There were a few inevitable historical oddities and anachronisms of the kind that could have been avoided if they had talked to more scholars (I only spotted William Fulco, S.J., also used in The Passion of the Christ, in the credits). Zechariah, for example, is pictured sitting writing at a rather mediaeval looking desk. As far as we can tell, the ancients did not use desks; the anachronism here is like depicting Robin Hood using a laptop computer. Nor is it plausible that Roman troops would have been spotted galloping through Nazareth in 6-4 BCE bearing a standard in order to enforce taxation. There was a standard Jesus film cliché too, as Joseph makes a disparaging comment on the commercialism of the Jerusalem temple, so prefiguring an old-fashioned reading of Jesus' so-called Temple cleansing. I would have preferred to have seen Joseph and Mary awed and inspired by the Temple.

The low points of the film, though, were the botched attempts to depict the angelic appearances to key characters. Films have always struggled with this. How can one depict in film a angelic appearance, a divine vision, and make it plausible? The Miracle Maker (dir. Hayes and Sokolov, 2000) used traditional animation for "supernatural" events over against its claymation for the rest, and it works. Jesus of Nazareth (dir. Zeffirelli, 1977), less successfully, has Mary responding and speaking to a window during the annunciation. But The Nativity Story is worse. Little imagination has gone into the major angelic scenes. Mary meets Gabriel in Nazareth while going about her business outdoors, his angelic identity coded by his fuzzy-around-the edges focus. He reappears later in the film, standing on a hill-side and speaking to the old shepherd, his costume white but not gleaming. It's horrible. And no heavenly choir either. One gets the feeling that Catherine Hardwicke had a loss of nerve, a failure of imagination, or both. At other points, she is more than happy to go down a traditional, iconic, picture-book route. Here, given that there is no attempt to go for an every-day style human encounter, it might have been better if she'd gone for the full, gleaming robed glory of a picture-book angel. The attempt to take a middle path does not work.

On the other hand, Joseph's dream is handled very well, with the kind of imagination that one longs for in those other heavenly encounters. His dream, in which he sees people gathering to stone Mary for committing adultery, comes straight out of Jesus of Nazareth, which has the identical motif, filmed similarly. But it improves on Zeffirelli in a couple of ways. The viewer does not immediately realize that Joseph is dreaming because we see him out at work as the people gather to stone Mary. And whereas Jesus of Nazareth has the disembodied angel's voice interrupting the action, The Nativity Story has the angel appearing within the dream itself, emerging from the crowd to speak to Joseph. Joseph wakes up while the angel is still speaking (he's got about as far as "You will call his name Jesus").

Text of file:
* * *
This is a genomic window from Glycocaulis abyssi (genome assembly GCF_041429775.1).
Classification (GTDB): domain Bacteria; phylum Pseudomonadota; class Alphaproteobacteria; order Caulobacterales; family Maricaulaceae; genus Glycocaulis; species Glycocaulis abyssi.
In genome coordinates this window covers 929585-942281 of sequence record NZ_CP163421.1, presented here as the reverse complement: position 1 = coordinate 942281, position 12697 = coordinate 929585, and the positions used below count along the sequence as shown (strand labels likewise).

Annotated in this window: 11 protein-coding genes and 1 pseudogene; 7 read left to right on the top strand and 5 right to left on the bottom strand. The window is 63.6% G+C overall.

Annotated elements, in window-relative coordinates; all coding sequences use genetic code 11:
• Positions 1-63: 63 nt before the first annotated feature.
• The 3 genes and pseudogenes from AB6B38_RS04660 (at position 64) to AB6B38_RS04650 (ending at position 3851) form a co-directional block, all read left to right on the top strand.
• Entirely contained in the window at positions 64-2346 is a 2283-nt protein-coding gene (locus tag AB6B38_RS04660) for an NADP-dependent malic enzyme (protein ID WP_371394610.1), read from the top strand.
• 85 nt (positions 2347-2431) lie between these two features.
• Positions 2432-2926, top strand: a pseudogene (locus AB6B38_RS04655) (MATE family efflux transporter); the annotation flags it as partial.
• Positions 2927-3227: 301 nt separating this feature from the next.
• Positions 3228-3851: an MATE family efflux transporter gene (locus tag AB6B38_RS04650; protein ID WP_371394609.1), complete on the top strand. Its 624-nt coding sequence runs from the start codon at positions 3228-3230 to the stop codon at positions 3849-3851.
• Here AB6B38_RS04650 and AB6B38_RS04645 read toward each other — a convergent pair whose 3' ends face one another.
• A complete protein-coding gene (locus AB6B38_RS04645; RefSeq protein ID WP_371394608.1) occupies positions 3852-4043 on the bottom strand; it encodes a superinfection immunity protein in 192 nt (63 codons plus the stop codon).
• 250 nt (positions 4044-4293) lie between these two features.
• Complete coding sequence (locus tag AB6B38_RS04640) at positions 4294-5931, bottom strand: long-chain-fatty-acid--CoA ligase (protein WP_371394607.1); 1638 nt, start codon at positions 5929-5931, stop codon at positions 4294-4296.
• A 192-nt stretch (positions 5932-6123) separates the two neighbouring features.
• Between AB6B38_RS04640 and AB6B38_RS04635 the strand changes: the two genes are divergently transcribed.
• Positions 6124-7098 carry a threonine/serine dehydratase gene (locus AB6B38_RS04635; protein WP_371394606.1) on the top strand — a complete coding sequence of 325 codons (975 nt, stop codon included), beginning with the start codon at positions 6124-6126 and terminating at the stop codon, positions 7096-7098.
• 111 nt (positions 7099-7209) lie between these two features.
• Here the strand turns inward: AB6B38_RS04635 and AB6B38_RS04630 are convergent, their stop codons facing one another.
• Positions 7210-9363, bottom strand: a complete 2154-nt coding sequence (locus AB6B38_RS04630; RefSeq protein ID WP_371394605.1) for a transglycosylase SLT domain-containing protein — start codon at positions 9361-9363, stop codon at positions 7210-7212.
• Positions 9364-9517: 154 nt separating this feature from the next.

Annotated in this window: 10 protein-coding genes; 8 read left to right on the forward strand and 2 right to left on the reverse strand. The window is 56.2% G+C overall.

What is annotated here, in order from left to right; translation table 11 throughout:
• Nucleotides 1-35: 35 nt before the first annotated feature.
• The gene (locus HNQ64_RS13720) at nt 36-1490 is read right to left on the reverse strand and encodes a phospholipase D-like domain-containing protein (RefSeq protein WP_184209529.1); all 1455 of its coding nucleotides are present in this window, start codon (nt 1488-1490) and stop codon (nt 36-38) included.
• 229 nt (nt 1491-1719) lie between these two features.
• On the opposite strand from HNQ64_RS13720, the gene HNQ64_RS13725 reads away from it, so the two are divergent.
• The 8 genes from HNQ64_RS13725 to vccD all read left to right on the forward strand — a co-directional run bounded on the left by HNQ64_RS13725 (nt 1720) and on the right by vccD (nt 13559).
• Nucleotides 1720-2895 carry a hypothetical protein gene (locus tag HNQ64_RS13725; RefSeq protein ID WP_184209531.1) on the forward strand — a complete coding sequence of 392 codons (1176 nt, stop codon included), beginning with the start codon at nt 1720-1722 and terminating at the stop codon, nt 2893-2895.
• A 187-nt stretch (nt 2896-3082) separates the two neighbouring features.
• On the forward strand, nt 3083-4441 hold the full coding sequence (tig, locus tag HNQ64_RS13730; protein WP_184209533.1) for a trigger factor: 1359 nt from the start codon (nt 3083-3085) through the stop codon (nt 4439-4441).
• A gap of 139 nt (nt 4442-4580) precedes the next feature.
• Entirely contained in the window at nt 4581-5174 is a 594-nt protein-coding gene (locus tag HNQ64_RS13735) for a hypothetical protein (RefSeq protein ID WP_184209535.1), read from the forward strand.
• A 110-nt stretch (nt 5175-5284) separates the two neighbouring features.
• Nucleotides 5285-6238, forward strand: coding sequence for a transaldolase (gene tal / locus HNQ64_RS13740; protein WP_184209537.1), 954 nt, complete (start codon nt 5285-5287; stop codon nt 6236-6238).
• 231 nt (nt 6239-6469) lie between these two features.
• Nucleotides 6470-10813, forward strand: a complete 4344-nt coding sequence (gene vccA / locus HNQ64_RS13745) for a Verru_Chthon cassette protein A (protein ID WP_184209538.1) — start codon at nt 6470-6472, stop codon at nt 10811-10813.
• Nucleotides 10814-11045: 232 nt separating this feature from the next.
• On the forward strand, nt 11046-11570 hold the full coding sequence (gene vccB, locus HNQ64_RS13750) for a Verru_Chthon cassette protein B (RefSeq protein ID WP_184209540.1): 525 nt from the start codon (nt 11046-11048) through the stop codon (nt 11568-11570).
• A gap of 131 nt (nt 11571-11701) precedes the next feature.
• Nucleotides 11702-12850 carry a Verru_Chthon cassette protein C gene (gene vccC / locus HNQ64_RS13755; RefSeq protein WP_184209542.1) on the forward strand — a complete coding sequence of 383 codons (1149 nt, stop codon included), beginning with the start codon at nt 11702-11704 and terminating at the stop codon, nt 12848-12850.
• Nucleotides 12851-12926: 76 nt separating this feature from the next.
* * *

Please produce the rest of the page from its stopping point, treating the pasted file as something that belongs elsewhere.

On the whole, The Nativity Story is predictable; it is faithful to tradition; it ticks all the relevant boxes; but it has some real charm, a lot of warmth, some imagination, and it is just about pacey enough to keep the viewer's interest. I don't think it is destined to be a classic, but it is certainly not a clinker. There are moments when the film just goes through the motions, but these are compensated by many more moments when it has an interesting new angle on the old, old story. In the end, The Nativity Story makes an excellent account of itself because it does not try to be too ambitious. It knows what it is doing, presenting a warm-hearted retelling of the Nativity story without trying to re-invent the tradition. Don't expect too much, but don't be too cynical. Don't expect to be blown away, but don't prepare for disappointment.


Whit+ said...

Mark, Thanks for the review. I was wondering how my children (9 and 7) would do. Glad it will be o.k. for them. I will see the film soon and let you know my impressions. I have to admit I was wondering about how they might use the two accounts - blending, harmonizing or ignoring.

Peter Kirby said...

This post was chosen for the inaugural (and experimental) This Week in Early Writings.

Mark Goodacre said...

Thanks, Peter. But that link seems to be dead. (Note too that is still a post-in-progress, as of Tuesday, 11.56 am).

Dr. David Ritsema said...

I took the Nativity test and got all right access for the question of relationship between John the Baptist and Jesus.

I was just reading in a commentary this morning that questioned the relationship between Mary and Elizabeth calling them friends. So I went with that answer.

Luke 1:36 describes the relationship as a "relative" (NIV), "kinswoman" (RSV), "cousin" (NJB). The Greek word is SUGGENIS and means kinswoman. I was wondering what the justification for rendering it "cousin" was by the NJB.

Matt Page said...

Hi Mark,

Interesting that you thought of that BBC Documentary as well. I was really pleased to see that, although, to be honest, I have no idea whether that has any basis in anything. It is noticeable though how greatly this scene contrasts with the birth of Jesus scene.

FWIW I quite liked the angelic appearances. I had distinctly low expectations after seeing the publicity still of Alexander Siddig, but somehow it worked. I'm not sure it was intentional, but did you notice how the angelic apperances from Luke's gospel were downplayed compared to those from Matthew?


tereora said...

Hi Mark,
Again as the others have said thanks for the review. I actually am training as a pastor in a church and work in the Creative Arts area and I have to confess I was very disappointed with the film 'The Nativity'. It was slow and lost my interest and I wonder sometimes if marketers are just banking on being able to sell something...anything...to the Christian audience...no matter how poor. I suspect we don't do ourselves any favours by raving about a film simply because it is 'christian' in content and I must confess I get very frustrated by it.
I felt the same way about the film 'Amazing Grace'.
Having said that I really did enjoy 'The Passion of the Christ' and I wonder if the fact that it was made by someone who spanned both the 'Christian' faith element and the movie world made for much better viewing.